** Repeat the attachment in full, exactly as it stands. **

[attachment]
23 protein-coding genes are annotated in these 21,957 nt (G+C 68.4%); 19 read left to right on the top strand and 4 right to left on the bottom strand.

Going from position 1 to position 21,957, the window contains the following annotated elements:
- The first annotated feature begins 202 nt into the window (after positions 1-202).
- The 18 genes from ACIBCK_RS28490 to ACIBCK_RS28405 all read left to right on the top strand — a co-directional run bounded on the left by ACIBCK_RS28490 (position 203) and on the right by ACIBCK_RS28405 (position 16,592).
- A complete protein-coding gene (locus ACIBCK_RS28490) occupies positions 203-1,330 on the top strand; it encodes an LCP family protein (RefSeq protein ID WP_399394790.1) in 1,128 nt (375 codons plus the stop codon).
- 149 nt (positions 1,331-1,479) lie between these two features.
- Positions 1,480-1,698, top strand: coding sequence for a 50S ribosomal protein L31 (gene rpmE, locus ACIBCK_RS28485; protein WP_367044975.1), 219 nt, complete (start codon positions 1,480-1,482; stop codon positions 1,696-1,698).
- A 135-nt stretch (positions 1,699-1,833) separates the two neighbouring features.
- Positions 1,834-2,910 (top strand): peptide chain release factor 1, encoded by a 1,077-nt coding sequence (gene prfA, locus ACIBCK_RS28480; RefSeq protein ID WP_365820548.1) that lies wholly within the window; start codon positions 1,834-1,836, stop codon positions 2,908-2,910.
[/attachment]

23 protein-coding genes are annotated in these 21,957 nt (G+C 68.4%); 19 read left to right on the top strand and 4 right to left on the bottom strand.

Going from position 1 to position 21,957, the window contains the following annotated elements:
- The first annotated feature begins 202 nt into the window (after positions 1-202).
- The 18 genes from ACIBCK_RS28490 to ACIBCK_RS28405 all read left to right on the top strand — a co-directional run bounded on the left by ACIBCK_RS28490 (position 203) and on the right by ACIBCK_RS28405 (position 16,592).
- A complete protein-coding gene (locus ACIBCK_RS28490) occupies positions 203-1,330 on the top strand; it encodes an LCP family protein (RefSeq protein ID WP_399394790.1) in 1,128 nt (375 codons plus the stop codon).
- 149 nt (positions 1,331-1,479) lie between these two features.
- Positions 1,480-1,698, top strand: coding sequence for a 50S ribosomal protein L31 (gene rpmE, locus ACIBCK_RS28485; protein WP_367044975.1), 219 nt, complete (start codon positions 1,480-1,482; stop codon positions 1,696-1,698).
- A 135-nt stretch (positions 1,699-1,833) separates the two neighbouring features.
- Positions 1,834-2,910 (top strand): peptide chain release factor 1, encoded by a 1,077-nt coding sequence (gene prfA, locus ACIBCK_RS28480; RefSeq protein ID WP_365820548.1) that lies wholly within the window; start codon positions 1,834-1,836, stop codon positions 2,908-2,910.